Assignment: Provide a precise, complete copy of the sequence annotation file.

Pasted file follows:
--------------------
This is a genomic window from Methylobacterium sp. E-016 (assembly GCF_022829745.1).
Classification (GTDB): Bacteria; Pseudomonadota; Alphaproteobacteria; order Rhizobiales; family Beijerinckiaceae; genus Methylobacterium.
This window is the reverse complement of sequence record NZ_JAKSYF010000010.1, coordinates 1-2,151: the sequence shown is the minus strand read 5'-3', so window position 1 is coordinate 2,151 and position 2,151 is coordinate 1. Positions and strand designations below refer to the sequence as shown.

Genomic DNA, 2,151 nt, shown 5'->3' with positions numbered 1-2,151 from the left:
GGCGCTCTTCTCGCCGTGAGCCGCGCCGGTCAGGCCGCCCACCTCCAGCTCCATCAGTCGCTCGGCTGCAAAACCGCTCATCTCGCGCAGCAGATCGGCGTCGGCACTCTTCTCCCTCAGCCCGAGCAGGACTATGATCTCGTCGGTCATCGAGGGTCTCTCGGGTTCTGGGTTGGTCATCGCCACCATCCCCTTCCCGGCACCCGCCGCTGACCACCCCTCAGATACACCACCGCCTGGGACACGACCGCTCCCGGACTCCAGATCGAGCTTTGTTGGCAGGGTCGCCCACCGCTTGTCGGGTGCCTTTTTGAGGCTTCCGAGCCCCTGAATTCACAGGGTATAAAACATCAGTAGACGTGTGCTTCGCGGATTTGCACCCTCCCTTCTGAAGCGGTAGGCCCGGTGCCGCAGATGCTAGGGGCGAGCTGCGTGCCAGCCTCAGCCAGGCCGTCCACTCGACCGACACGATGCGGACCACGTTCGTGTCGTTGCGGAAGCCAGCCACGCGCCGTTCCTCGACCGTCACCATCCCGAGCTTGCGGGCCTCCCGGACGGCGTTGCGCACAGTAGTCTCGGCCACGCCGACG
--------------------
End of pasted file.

This is a genomic window from Methylobacterium sp. E-016 (assembly GCF_022829745.1).
Classification (GTDB): Bacteria; Pseudomonadota; Alphaproteobacteria; order Rhizobiales; family Beijerinckiaceae; genus Methylobacterium.
This window is the reverse complement of sequence record NZ_JAKSYF010000010.1, coordinates 1-2,151: the sequence shown is the minus strand read 5'-3', so window position 1 is coordinate 2,151 and position 2,151 is coordinate 1. Positions and strand designations below refer to the sequence as shown.

Genomic DNA, 2,151 nt, shown 5'->3' with positions numbered 1-2,151 from the left:
GGCGCTCTTCTCGCCGTGAGCCGCGCCGGTCAGGCCGCCCACCTCCAGCTCCATCAGTCGCTCGGCTGCAAAACCGCTCATCTCGCGCAGCAGATCGGCGTCGGCACTCTTCTCCCTCAGCCCGAGCAGGACTATGATCTCGTCGGTCATCGAGGGTCTCTCGGGTTCTGGGTTGGTCATCGCCACCATCCCCTTCCCGGCACCCGCCGCTGACCACCCCTCAGATACACCACCGCCTGGGACACGACCGCTCCCGGACTCCAGATCGAGCTTTGTTGGCAGGGTCGCCCACCGCTTGTCGGGTGCCTTTTTGAGGCTTCCGAGCCCCTGAATTCACAGGGTATAAAACATCAGTAGACGTGTGCTTCGCGGATTTGCACCCTCCCTTCTGAAGCGGTAGGCCCGGTGCCGCAGATGCTAGGGGCGAGCTGCGTGCCAGCCTCAGCCAGGCCGTCCACTCGACCGACACGATGCGGACCACGTTCGTGTCGTTGCGGAAGCCAGCCACGCGCCGTTCCTCGACCGTCACCATCCCGAGCTTGCGGGCCTCCCGGACGGCGTTGCGCACAGTAGTCTCGGCCACGCCGACG